Loujain Dreams of Sunflowers by Uma Mishra-Newbery and Lina al-Hathloul (Penguin Random House) is a wonderfully told and beautifully illustrated (by Rebecca Green)  children’s story which we felt deserves a repeat appearance. The book was inspired by the Saudi women’s rights activist Loujain al Hathloul. In our podcast last year her sister Lina said: “It’s difficult to explain to a child what Loujain is fighting for. So we decided to make it magical, clear and simple. The story is about a little girl named Loujain who lives in a place where only men can fly to a colourful world. She keeps asking her father why he can fly and she and her classmates cannot, until the day when he accepts and she wears her wings and goes to see the colourful world…. A book is something that will last generations and I wanted to make sure that Loujain is not forgotten, and that her story lives throughout different generations.”  Loujain Dreams of Sunflowers was named the 2022 winner, Picture Book category by Middle East Outreach.

Yemen In Crisis: Devastating Conflict, Fragile Hope by Helen Lackner (SAQI)  Saqi Books has published the paperback edition with new material of her Yemen In Crisis, now subtitled Devastating Conflict, Fragile Hope. This new edition includes a preface updating events and an added chapter on the issues  and challenges of delivering humanitarian aid to the millions of Yemenis caught up in this long-running conflict. Yemen In Crisis, written by one of the world’s foremost Yemen experts, is a seminal and incisive study of the war and what lies behind it, exploring the social and political fragmentation, the economic damage done and the geopolitical reverberations it continues to cause.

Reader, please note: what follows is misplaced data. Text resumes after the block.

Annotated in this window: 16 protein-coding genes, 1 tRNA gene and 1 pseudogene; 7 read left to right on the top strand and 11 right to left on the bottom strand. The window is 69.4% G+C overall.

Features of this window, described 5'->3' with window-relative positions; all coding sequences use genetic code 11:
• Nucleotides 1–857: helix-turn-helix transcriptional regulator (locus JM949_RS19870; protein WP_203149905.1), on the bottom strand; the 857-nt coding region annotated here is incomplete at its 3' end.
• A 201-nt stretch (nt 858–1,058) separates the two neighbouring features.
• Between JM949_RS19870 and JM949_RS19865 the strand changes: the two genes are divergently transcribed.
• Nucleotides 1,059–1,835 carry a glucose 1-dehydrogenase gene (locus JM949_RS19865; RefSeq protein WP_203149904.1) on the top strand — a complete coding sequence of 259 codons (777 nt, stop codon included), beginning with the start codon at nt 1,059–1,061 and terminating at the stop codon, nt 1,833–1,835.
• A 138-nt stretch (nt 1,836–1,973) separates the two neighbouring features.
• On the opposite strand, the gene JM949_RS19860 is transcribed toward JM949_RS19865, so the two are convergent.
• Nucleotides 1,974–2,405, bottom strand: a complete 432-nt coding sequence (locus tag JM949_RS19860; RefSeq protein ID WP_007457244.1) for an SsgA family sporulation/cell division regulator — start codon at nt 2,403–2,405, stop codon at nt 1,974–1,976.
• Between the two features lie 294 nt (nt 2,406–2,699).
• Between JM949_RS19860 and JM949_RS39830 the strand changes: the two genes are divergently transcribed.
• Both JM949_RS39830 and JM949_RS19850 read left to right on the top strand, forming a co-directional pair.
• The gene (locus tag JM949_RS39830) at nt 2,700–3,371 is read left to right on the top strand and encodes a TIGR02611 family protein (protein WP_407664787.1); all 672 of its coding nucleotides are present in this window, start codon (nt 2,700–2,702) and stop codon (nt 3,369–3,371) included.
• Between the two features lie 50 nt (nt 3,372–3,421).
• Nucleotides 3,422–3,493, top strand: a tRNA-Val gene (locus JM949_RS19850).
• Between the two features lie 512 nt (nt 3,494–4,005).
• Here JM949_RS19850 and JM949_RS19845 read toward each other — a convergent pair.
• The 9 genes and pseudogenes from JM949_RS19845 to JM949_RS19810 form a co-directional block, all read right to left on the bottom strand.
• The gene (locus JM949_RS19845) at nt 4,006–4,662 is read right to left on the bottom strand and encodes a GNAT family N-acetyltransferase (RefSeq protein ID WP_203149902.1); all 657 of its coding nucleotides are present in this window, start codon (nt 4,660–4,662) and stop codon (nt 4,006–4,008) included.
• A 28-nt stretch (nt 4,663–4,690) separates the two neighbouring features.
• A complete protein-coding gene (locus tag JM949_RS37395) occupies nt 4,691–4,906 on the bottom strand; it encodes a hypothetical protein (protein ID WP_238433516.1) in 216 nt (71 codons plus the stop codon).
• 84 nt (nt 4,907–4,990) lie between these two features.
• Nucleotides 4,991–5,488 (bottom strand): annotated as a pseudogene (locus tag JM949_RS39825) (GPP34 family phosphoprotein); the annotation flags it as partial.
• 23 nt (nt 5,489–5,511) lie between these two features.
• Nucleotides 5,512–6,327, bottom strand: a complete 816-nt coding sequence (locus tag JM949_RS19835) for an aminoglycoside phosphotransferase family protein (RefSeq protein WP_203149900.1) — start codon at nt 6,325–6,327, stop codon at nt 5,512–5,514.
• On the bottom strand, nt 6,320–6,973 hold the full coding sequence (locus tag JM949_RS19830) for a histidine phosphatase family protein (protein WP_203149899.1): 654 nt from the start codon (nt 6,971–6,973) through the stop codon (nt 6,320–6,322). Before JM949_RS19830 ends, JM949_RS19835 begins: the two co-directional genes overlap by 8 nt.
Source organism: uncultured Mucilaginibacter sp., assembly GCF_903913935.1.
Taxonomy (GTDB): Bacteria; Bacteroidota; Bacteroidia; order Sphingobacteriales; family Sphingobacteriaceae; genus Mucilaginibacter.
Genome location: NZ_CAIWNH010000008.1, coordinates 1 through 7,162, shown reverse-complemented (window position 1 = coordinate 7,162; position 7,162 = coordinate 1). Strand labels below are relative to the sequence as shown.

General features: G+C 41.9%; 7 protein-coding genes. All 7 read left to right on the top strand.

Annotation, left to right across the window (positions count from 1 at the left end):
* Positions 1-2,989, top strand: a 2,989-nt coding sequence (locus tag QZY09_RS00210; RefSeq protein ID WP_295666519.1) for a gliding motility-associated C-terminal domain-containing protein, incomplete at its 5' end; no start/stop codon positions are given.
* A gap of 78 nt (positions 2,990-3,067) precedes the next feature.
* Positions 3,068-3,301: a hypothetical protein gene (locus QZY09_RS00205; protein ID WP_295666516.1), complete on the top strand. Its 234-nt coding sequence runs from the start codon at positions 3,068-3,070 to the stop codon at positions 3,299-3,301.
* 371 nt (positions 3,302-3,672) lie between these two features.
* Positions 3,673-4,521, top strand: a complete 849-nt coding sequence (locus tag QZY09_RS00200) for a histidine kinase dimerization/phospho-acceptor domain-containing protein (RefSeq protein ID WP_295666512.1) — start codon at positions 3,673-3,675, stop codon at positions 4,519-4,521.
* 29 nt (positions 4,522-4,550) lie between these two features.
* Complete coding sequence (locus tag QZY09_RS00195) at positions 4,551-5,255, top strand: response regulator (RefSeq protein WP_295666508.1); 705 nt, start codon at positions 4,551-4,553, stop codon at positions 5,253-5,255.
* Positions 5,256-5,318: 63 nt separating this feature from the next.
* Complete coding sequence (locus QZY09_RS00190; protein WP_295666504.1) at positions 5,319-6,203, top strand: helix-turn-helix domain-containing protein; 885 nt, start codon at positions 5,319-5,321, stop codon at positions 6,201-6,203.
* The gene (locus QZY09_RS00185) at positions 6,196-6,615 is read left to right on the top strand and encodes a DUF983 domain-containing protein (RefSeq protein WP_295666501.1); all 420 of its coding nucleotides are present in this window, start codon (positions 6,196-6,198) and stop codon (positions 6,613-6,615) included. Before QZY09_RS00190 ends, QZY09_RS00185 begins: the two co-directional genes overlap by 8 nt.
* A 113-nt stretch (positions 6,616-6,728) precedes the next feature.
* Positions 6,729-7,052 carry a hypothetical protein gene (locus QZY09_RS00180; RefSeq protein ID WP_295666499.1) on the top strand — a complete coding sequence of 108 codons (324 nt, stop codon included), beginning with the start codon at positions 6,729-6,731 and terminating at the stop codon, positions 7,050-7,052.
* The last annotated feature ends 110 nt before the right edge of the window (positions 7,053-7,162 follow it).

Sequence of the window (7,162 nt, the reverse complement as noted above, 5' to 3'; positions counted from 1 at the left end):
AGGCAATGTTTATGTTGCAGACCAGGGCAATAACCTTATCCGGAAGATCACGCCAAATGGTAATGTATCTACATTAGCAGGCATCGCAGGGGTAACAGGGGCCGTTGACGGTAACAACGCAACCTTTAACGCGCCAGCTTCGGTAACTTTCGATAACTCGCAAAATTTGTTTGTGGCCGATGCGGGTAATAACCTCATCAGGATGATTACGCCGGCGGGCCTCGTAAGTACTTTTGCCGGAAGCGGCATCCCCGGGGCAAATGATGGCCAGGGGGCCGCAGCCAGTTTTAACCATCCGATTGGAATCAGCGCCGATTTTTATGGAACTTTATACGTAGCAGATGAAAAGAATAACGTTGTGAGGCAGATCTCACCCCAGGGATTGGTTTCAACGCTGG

Wild Thorns by Sahar Khalifeh (SAQI) It was a sad day in January this year when the Saqi bookstore was forced to close but the leading publisher of Arab authors continues to excel with brilliant reprints of classics such as this one. Wild Thorns is Khalifeh’s gripping depiction of the humiliation, bitter resignation and determined resistance of Palestinians under Israeli military occupation. Originally published in Jerusalem in 1976, Wild Thorns was the first Arab novel to offer a glimpse of social and personal relations under the occupation. Featuring unsentimental portrayals of everyday life, its deep sincerity, uncompromising honesty and rich emotional core plead elegantly for the cause of survival in the face of oppression. It is a story that with the most extremist government in Israel’s history in power is as essential and relevant today as it was when it was published nearly fifty years ago. Khalifeh, born in 1941, is the author of eleven novels which have been translated into fifteen languages. She is the recipient of numerous international prizes, and founded the Women and Family Affairs Centres in Nablus, Gaza City and Amman.

You can find Part 1 of Arab Digest Summer 2023 reads here.